Alumni Magazine

FAL-WIN 2017

The alumni magazine for Franklin Pierce University.

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Page 41 of 51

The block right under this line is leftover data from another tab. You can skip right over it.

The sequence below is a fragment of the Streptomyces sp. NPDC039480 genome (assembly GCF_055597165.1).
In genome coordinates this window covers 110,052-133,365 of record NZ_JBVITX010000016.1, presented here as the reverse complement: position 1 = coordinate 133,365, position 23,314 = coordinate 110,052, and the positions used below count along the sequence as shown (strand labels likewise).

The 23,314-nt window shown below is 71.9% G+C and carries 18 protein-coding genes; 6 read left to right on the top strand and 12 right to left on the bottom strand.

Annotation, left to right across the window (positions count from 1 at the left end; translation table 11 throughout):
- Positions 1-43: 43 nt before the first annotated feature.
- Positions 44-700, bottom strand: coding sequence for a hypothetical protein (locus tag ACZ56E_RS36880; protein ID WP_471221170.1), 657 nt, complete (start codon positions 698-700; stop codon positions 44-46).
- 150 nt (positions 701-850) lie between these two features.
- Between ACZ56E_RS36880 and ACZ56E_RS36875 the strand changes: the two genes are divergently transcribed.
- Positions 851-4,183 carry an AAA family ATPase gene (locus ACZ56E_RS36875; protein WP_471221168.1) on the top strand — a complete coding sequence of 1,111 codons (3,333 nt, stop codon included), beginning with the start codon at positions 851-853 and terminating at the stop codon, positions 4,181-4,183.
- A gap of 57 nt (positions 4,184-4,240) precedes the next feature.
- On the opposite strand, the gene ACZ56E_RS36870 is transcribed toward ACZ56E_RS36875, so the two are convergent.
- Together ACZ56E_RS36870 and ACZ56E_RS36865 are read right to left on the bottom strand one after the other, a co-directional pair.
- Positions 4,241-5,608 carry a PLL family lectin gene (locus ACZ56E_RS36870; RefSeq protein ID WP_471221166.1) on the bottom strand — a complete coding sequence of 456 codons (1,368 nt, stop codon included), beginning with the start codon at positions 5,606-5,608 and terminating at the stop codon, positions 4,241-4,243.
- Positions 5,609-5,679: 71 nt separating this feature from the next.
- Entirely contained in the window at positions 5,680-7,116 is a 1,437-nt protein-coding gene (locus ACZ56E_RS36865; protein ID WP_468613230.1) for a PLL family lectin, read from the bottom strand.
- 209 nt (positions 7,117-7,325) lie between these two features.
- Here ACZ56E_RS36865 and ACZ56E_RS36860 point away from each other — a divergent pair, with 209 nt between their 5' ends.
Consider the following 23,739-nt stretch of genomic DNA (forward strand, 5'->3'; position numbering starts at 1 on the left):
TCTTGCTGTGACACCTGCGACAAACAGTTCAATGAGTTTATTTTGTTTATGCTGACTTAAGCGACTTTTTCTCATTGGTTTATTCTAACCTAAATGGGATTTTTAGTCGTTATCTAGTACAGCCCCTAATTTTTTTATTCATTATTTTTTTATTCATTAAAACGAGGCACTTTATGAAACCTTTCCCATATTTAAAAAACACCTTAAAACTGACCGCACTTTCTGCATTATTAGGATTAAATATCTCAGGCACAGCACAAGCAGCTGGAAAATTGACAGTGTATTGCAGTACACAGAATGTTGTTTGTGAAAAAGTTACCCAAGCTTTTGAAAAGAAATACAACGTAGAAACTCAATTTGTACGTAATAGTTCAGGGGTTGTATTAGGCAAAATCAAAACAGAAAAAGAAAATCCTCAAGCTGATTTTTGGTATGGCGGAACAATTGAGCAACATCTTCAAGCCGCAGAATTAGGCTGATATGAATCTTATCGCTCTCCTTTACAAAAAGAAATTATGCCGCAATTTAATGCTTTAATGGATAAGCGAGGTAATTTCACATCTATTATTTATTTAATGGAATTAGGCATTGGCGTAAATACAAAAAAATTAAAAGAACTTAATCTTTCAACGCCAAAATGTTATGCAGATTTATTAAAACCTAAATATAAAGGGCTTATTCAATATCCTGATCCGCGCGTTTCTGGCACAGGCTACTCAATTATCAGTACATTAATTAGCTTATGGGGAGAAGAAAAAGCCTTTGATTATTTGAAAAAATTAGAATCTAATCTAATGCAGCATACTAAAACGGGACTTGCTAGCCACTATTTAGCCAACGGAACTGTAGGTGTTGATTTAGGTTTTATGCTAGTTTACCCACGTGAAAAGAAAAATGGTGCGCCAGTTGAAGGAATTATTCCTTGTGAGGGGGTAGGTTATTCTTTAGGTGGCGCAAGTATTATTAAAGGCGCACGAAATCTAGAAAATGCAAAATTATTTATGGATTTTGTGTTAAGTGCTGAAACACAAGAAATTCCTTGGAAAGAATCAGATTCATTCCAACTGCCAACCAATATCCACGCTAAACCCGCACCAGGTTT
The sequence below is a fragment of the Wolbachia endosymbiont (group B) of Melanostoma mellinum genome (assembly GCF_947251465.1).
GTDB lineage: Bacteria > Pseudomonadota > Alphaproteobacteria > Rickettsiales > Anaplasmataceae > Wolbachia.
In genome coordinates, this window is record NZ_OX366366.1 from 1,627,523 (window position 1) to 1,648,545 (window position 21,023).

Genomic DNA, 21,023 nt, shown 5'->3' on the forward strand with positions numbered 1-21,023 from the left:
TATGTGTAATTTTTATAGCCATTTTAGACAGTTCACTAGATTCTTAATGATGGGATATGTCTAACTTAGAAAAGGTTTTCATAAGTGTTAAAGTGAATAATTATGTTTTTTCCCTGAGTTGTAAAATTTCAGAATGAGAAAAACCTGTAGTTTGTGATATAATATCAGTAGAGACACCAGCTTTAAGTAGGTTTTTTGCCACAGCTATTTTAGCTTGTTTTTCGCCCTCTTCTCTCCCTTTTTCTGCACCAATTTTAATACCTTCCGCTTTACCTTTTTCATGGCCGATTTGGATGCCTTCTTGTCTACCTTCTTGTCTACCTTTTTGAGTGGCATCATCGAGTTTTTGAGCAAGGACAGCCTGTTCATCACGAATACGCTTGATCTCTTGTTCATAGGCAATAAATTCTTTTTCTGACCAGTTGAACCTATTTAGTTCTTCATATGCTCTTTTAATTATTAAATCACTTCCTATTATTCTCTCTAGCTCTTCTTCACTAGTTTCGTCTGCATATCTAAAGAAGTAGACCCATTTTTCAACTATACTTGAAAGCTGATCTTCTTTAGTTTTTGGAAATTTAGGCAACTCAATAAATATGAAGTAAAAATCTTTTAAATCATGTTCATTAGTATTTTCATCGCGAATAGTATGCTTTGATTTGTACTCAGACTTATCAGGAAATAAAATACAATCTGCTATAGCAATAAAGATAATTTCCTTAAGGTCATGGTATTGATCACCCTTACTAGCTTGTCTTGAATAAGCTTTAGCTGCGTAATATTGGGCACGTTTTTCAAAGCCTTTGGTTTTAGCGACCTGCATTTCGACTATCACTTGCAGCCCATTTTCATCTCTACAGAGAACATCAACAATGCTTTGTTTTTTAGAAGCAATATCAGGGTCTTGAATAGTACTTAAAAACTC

40 PIERCE FALL / WINTER 2017 In the small community in the middle of Vermont, the Leamans would peer at the gorge, grab a couple of sandwiches, and allow enough time to visit the Simon Pearce glassblowing studio. ere, Leaman watched in wonder as the blowers, working in teams of two, sometimes three, formed and manipulated the liquid glass into fantastic shapes — goblets and vases, bowls and wine glasses. From nothing came something. And it came nearly instantaneously. "It's something I knew I wanted to try," says Leaman. Artistic DNA T hat he felt this artistic impulse was no great surprise. Creativity imbued his childhood. His father, Edward, is a painter and antiques dealer, and the family home was decorated with the treasures found at flea markets and yard sales. Art dominated the wall spaces and family conversations. Many of his parents' friends were artists, and Leaman's parents enrolled him in private painting and drawing classes. But the medium of glass captivated him. "It's unlike anything else," he says. "It's hot, it's molten, it's challenging," he says. "It flows. And you have to move fast, but be patient." His first taste of working with it came his junior year of high school. A friend's cousin was a blower by the name of Mark Hursty, who had a studio in nearby Hamilton, Mass. A few lessons with Hursty led to a semesterlong internship and a total immersion into the art form. I had wanted to be a marine biologist when I was younger and later I got into outdoor education — I was a kayak guide growing up," says Leaman. "But then came glass and when I saw the studio at Pierce, I was sold. I knew that's where I wanted to go. Above: Some of Leaman's creations; left: the mill building where Leaman has his studio. GLASS ARTISTRY

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